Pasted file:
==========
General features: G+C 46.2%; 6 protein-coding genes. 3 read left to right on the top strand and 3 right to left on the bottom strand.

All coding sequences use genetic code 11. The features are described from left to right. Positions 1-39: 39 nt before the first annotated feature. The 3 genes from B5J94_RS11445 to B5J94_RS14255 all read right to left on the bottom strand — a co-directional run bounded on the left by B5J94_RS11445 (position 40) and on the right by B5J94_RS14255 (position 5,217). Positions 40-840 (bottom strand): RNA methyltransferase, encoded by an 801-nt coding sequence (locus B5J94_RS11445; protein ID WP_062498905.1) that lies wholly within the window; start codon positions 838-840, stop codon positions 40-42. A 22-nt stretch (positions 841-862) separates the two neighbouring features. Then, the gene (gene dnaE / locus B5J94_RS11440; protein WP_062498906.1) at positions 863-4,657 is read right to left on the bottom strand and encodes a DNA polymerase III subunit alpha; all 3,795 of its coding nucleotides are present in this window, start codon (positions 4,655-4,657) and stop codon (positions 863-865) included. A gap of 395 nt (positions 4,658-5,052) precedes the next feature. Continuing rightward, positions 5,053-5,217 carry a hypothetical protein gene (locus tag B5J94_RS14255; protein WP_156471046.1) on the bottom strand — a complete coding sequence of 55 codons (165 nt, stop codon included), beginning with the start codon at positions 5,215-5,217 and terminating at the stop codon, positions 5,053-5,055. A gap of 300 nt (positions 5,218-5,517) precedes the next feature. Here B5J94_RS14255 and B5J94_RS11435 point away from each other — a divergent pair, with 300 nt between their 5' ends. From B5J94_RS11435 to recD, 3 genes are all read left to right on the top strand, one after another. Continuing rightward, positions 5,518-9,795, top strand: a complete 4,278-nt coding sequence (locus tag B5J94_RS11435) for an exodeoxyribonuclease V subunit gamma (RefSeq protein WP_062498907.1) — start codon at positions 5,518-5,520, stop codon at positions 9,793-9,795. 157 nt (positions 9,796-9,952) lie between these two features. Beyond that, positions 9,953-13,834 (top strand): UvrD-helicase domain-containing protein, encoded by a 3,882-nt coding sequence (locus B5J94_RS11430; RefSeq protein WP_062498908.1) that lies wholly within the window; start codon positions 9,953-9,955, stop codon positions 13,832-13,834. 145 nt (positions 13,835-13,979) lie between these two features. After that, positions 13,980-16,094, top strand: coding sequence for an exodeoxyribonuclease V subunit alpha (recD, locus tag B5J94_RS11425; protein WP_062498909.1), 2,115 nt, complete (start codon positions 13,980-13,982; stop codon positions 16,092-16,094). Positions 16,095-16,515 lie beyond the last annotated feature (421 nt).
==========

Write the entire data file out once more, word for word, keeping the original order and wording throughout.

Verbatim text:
General features: G+C 46.2%; 6 protein-coding genes. 3 read left to right on the top strand and 3 right to left on the bottom strand.

All coding sequences use genetic code 11. The features are described from left to right. Positions 1-39: 39 nt before the first annotated feature. The 3 genes from B5J94_RS11445 to B5J94_RS14255 all read right to left on the bottom strand — a co-directional run bounded on the left by B5J94_RS11445 (position 40) and on the right by B5J94_RS14255 (position 5,217). Positions 40-840 (bottom strand): RNA methyltransferase, encoded by an 801-nt coding sequence (locus B5J94_RS11445; protein ID WP_062498905.1) that lies wholly within the window; start codon positions 838-840, stop codon positions 40-42. A 22-nt stretch (positions 841-862) separates the two neighbouring features. Then, the gene (gene dnaE / locus B5J94_RS11440; protein WP_062498906.1) at positions 863-4,657 is read right to left on the bottom strand and encodes a DNA polymerase III subunit alpha; all 3,795 of its coding nucleotides are present in this window, start codon (positions 4,655-4,657) and stop codon (positions 863-865) included. A gap of 395 nt (positions 4,658-5,052) precedes the next feature. Continuing rightward, positions 5,053-5,217 carry a hypothetical protein gene (locus tag B5J94_RS14255; protein WP_156471046.1) on the bottom strand — a complete coding sequence of 55 codons (165 nt, stop codon included), beginning with the start codon at positions 5,215-5,217 and terminating at the stop codon, positions 5,053-5,055. A gap of 300 nt (positions 5,218-5,517) precedes the next feature. Here B5J94_RS14255 and B5J94_RS11435 point away from each other — a divergent pair, with 300 nt between their 5' ends. From B5J94_RS11435 to recD, 3 genes are all read left to right on the top strand, one after another. Continuing rightward, positions 5,518-9,795, top strand: a complete 4,278-nt coding sequence (locus tag B5J94_RS11435) for an exodeoxyribonuclease V subunit gamma (RefSeq protein WP_062498907.1) — start codon at positions 5,518-5,520, stop codon at positions 9,793-9,795. 157 nt (positions 9,796-9,952) lie between these two features. Beyond that, positions 9,953-13,834 (top strand): UvrD-helicase domain-containing protein, encoded by a 3,882-nt coding sequence (locus B5J94_RS11430; RefSeq protein WP_062498908.1) that lies wholly within the window; start codon positions 9,953-9,955, stop codon positions 13,832-13,834. 145 nt (positions 13,835-13,979) lie between these two features. After that, positions 13,980-16,094, top strand: coding sequence for an exodeoxyribonuclease V subunit alpha (recD, locus tag B5J94_RS11425; protein WP_062498909.1), 2,115 nt, complete (start codon positions 13,980-13,982; stop codon positions 16,092-16,094). Positions 16,095-16,515 lie beyond the last annotated feature (421 nt).